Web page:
Best known for starring in the Academy Award winning negative role in the cult classic Coen Brothers’ film ‘No Country for Old Men’, Javier Bardem is a Spanish actor. Javier was born and raised in Canary Islands, Spain amidst a family environment that was directly linked with cinema and acting. Owing to his family’s long history with the art of films, Javier became interested in acting early in his life. After making his film debut as a child with the Spanish film ‘The Scoundrel’, Javier made his debut as an adult with the film ‘The Ages of Lulu’ and overtime starred in films such as ‘No Country for Old Men’, ‘Vicky Cristina Barcelona’ and ‘Skyfall’. Recipient of one Oscar Award, Javier is also known for his political opinions. We have compiled for you the list of best Javier Bardem quotes on topics such as truth, people, world, cinema, acting, time and art taken from his interviews, articles and talk show appearances.
What does my performance have to do with Russell Crowe's? Nothing. If I play Gladiator and we all play Gladiator with Ridley Scott in the same amount of time, maybe we have a chance to see who did it best.
I want to act because I don't know how to do anything else.
I don't know how to drive a car.
Sometimes I say to myself, what are you doing in this absurd job? Why don't you go to Africa and help people? But I cannot help people, because I am a hypochondriac.
This great imperialistic world called the United States has made us believe that an Oscar is the most important thing in the world for an actor. But if you think about it for five minutes you realise it can't be.
I look at myself, and I see a Spanish person who's trying to be understood by an English-speaking audience and is putting a lot of energy into that, instead of into expressing himself freely and feeling comfortable.
I've always said that playing rugby in Spain is like being a bullfighter in Japan.
I do respect people's faith, but I don't respect their manipulation of that faith in order to create fear and control.
The bad news is that only the bad people reach the news because they are noisier.
I think we are living in selfish times. I'm the first one to say that I'm the most selfish. We live in the so-called 'first world,' and we may be first in a lot of things like technology, but we are behind in empathy.
Awards were made in Hollywood, in whatever the time it was created. They're to promote each other's movies. You give me an award, I give you an award and people will believe that we are great movies and they'll go to see them. It's still the same.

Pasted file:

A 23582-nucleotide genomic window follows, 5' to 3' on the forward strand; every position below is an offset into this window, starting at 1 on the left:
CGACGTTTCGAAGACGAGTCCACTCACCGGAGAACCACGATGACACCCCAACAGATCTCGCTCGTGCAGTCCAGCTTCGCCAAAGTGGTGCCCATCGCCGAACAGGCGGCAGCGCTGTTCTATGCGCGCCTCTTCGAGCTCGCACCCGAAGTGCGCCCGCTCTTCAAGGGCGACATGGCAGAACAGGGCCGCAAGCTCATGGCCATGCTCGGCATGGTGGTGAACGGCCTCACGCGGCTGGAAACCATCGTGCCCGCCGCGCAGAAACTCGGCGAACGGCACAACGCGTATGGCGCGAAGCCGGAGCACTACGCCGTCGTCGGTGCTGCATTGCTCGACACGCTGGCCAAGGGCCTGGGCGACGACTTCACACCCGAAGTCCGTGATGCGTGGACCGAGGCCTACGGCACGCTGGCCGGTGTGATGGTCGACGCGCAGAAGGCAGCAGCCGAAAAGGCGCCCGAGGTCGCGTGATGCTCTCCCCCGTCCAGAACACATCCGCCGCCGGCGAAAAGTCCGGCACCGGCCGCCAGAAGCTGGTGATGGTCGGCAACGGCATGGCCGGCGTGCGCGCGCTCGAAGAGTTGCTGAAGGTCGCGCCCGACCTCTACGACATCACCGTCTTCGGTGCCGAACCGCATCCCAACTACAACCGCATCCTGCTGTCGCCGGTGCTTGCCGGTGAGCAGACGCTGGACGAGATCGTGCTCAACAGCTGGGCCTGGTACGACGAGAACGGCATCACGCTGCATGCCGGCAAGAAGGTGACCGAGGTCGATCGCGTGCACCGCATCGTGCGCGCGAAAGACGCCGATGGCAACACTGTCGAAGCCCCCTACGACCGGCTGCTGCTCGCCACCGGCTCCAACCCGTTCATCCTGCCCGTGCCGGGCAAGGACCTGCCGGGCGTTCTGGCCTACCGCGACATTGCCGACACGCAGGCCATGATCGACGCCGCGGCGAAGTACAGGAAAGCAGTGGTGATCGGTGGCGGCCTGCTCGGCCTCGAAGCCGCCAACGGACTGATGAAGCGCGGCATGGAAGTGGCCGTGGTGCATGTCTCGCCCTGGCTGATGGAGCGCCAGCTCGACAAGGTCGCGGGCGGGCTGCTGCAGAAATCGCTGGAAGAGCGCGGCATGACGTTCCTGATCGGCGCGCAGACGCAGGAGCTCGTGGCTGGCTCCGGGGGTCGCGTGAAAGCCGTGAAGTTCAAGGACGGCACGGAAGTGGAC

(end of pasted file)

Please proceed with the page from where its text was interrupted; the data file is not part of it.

Now, there are so many movies, so many festivals, and so many awards going on, each judged with each other, like your work is worse than others and that's not fair. How can you tell what's best and what's worst from these awards? We're talking about art.
I have this problem with violence. I've only done one movie in almost 20 years where I killed people. It's called Perdita Durango. It's a Spanish movie. I'm very proud of the movie, but I felt weird doing that.
Everybody in Spain is sick of me. But in America, there's curiosity about the new kid on the block who doesn't speak English very well. The attention makes me feel vulnerable, which is something I hadn't felt in a while. But I like it.
I was emotionally and physically punched in the stomach. This is not a place where you go and deliver the lines and then you come back. It's kind of a life-changing experience. But it can't get better than this for any actor - this is like an opera.
When I see myself at 14 years old I can put my hands on my head and think: 'How could I have done that?' but at that time it had sense for me. You do the same when you're 20. And now, when you look at people who are 20 years old you ask yourself: 'Was I like that? Was I really like that?'
And the whole Oscar thing, that is just surreal: you spend months and months doing promotion, and then come back to reality with this golden thing in your hands. You put it in the office and then you just have to look at it sitting on the shelf. And, after about two weeks, you go: 'What is that doing there?'
But I remember the moment when my father died. I wasn't a very committed Catholic beforehand, but when that happened it suddenly all felt so obvious: I now believe religion is our attempt to find an explanation, for us to feel more protected.
I do a job and am lucky enough to do a job that I love, but it is a hard one. I'm not saying it is as hard as working in a coal mine, but it is still difficult in a different way. Sometimes you have to go through very strong emotional journeys and then come back to yourself. And that can be difficult to control.
Imagine the situation between Israel and Palestine. It's such a big mess. You can be on one side or the other. But what's clear is that there's an urgent need for a solution there and that's been dragging on for so long.